Monday 9 October 2017

Seventy First Day of the Third Battle of Ypres

Tuesday 9th October 1917

Hard on the heels of the major attack on 4th October today has seen another significant onslaught, this time by ten divisions. Furthest south 5th Division attacked using 15th Brigade, though not the 1st Bedfords, who were in reserve, fortunately for them as the attack seems to have been a complete failure, the two assaulting Battalions, 1st Battalion Norfolk Regiment and 16th Battalion, Royal Warwickshire Regiment making no progress whatsoever due to mud and withering fire from Polderhoek Château. Incidentally the 6th Battalion, Bedfordshire Regiment, part of 37th Division, which took no part in the attack had, we understand, orders to advance if the enemy began to show signs of withdrawal, but this did not happen.

Next in the line, going north, is 21st Division, but this unit was not slated to make an attack. On their right flank is 7th Division, which did send its 21st Brigade “over the top” in order to straighten an inwards bulge by the enemy line at this point around the hamlet of Reutel. The hamlet was taken and the bulge satisfactorily dealt with.

1st Australian Division was next north but, again, this formation did not make an attack. On their left flank 2nd Australian Division attacked with its 5th and 6th Brigades. We understand that most battalions in this fine force have been reduced to less than the strength of a company - between 150 and 200 men when they should have around one thousand. 6th Brigade pushed forward from Broodseinde to cover the flank of 5th Brigade  This formation cleared Decoy Wood and the strong-point called Rhine was taken and they surged on to their final objective. Here their lack of numbers told more than their excellent fighting spirit and they were forced back to the first objective, where they dug in.

On the Australians’ left is 66th (2nd East Lancashire) Division which used 197th and 198th Brigades in its attack. 198th Brigade reached its first objective but could go no further in the face of determined resistance whilst 197th Brigade managed more and reached its second line of objectives but, misinterpreting formation of a defensive flank by the troops on their left as a withdrawal , also withdrew back to their first objective. During the day patrols from the Division got all the way to the outskirts of Passchendaele so the eventual curtailing of this division’s advance, we guess, is particularly galling to high command.

49th (West Riding) Division also used two brigades in its attack, 146th and 148th. Again one of the brigades had better fortune than the other. 148th Brigade had to cross a stream called Revebeek. Reports suggest that this is now more of a shallow river, approaching fifty yards width of cold, muddy, waist-deep water. Heavy fire from well-defended positions has forced the attack to be abandoned after a day of trying to slog forward, we understand - exhausting and demoralising for the men concerned. 146th Brigade took Yetta House and a pillbox known, incongruously as Peter Pan as well as Kronprinz Farm but had to curtail the advance a few hundred yards short of their first objective.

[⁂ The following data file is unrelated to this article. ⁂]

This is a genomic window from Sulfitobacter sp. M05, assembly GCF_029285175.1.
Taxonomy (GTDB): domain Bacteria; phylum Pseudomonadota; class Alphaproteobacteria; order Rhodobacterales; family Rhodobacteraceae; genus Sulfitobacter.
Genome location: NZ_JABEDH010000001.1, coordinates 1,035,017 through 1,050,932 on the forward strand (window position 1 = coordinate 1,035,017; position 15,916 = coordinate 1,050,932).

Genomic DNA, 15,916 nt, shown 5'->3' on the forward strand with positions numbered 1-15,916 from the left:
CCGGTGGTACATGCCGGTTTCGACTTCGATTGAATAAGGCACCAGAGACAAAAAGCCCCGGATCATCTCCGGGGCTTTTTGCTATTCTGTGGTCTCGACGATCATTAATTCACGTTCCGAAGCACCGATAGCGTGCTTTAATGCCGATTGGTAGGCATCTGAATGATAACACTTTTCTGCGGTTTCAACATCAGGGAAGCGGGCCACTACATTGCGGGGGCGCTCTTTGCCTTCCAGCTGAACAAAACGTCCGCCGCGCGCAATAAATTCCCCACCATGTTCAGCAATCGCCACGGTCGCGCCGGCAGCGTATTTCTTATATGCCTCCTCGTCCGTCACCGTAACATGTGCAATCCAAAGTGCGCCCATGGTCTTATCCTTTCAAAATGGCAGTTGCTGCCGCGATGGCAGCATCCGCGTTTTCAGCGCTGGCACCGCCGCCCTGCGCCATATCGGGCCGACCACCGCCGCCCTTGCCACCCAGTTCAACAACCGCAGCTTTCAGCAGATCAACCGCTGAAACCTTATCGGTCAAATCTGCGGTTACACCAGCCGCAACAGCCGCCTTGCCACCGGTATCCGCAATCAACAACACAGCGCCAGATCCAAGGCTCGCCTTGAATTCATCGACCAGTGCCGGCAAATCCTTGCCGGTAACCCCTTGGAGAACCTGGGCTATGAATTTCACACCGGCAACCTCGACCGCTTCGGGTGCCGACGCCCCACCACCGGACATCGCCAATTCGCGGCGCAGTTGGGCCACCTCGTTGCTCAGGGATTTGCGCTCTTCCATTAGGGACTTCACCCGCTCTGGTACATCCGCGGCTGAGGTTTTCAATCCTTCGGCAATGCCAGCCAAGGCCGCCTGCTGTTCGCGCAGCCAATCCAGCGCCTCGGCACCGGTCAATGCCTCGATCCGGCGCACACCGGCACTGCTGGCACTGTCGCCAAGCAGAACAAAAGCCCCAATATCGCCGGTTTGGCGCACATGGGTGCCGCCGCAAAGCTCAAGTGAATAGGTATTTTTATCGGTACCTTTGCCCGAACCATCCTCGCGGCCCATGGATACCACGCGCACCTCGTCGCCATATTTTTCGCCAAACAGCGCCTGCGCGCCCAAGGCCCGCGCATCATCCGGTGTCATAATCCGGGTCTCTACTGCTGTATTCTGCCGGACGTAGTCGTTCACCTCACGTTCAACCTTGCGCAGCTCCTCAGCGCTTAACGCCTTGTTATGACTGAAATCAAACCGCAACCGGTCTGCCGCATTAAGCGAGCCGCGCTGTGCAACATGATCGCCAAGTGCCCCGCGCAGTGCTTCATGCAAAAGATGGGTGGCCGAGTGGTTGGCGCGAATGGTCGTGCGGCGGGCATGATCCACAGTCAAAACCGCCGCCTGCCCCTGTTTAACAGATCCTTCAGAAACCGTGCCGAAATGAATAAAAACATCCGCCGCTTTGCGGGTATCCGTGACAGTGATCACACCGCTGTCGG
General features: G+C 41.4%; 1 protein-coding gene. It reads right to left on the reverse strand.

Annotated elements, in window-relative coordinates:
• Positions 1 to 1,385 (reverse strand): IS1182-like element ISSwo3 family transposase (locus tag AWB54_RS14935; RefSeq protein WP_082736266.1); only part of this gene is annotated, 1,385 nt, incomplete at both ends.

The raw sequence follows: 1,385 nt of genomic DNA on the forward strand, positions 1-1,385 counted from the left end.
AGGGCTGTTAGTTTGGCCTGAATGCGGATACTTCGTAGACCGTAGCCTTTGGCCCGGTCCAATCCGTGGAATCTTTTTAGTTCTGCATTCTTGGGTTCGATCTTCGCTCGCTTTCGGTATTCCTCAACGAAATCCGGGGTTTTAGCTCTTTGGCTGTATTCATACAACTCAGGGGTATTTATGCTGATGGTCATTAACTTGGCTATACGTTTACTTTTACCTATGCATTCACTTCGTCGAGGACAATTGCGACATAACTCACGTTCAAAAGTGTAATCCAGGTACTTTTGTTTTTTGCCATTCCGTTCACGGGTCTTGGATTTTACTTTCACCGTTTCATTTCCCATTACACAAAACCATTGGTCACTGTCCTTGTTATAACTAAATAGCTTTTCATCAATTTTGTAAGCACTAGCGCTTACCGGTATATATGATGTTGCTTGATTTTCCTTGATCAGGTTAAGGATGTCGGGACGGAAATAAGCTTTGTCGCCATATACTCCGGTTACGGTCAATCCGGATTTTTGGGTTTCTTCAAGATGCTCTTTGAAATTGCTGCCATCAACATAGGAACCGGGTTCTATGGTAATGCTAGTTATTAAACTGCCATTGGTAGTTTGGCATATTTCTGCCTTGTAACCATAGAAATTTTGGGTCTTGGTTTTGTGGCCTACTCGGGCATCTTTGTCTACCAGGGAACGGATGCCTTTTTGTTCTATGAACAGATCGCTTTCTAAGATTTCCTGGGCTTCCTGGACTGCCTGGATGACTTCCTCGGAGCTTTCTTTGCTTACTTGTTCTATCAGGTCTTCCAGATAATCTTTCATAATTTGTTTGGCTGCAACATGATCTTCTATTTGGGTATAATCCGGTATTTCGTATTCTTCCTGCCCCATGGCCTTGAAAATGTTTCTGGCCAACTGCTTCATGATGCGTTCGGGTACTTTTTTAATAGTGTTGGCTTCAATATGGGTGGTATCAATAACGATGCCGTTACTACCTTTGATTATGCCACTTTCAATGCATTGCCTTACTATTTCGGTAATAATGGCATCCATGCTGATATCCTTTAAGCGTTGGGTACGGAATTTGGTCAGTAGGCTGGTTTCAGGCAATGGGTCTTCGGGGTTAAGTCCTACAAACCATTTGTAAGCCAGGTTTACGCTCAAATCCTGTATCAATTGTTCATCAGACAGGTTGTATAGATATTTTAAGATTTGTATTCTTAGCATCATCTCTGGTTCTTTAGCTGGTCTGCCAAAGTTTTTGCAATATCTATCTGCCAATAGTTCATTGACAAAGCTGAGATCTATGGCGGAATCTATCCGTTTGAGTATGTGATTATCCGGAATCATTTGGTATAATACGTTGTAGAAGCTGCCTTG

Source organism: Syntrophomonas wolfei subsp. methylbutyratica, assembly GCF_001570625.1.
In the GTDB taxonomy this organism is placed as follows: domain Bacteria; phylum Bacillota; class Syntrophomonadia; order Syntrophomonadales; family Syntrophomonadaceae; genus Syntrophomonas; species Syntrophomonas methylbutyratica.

48th (South Midland) Division used its 144th Brigade in the attack, with two battalions each from Gloucestershire and Worcestershire Regiments. Vacher Farm and Adler Farm were taken but Inch Farm and Oxford House resisted attack, confining gains to roughly the line of the first objective.

11th (Northern) Division also used a single Brigade, 33rd, for its attack. They began their attack in the eastern fringes of the village of Poelcapelle but, try as they might, could simply not get forward due to enemy fire.

4th Division used its 12th Brigade for this attack. It lies on the northern shoulder of the line and its attack, instead of going east or north east went almost due north-north-east. They did well on this day of disappointments, getting mid-way between their first and second objectives by the time their advance had to be shut down. We understand that both Millers Farm and Landing Farm have been taken.

29th Division’s attack , in between that of 29th Division and the Guards, was also north-eastwards and here great success was achieved. 86th and 88th Brigades cleared Olga House, Senegal Farm, Namur Crossing, Pascal Farm and Cairo House and the whole division ended up half way between their second and third objectives

The left-most division to attack today, again heading north-north-east, was the Guards Division, using its 1st and 2nd Brigades. They took Vee Bend, Egypt Farm and the Brickfield, Gruyierszale Farm and Ney Wood ending up with their left flank on the village of Veldhoek and their right on the brickfield at les Cinq Chemins having taken all objectives - a performance worthy of household troops and bringing them close to the southern reaches of Huthoulst Forest

Today’s attack was, it is fair to say, patchy with some great success, particularly in the northern sector, but also a complete lack of success in parts towards the south. The poor conditions were a major factor, swollen streams, clagging mud and cold. It truly feels like October now after quite a dry and balmy end to September. Some areas, such as around the approaches to Passchendaele are well and truly waterlogged. And, of course, the Germans continue to make use of their fortified positions long prepared; mud is of little handicap to defenders.

No one here knows when the next attack will be. Opinion is divided between those suggesting that high command may begin winding this battle down as the bad weather and dismal conditions draw on, others opine that it will speed-up due to time-pressure to achieve some sort of breakthrough before winter. Only time will tell.

Sources: X550/2/5; X550/7/1

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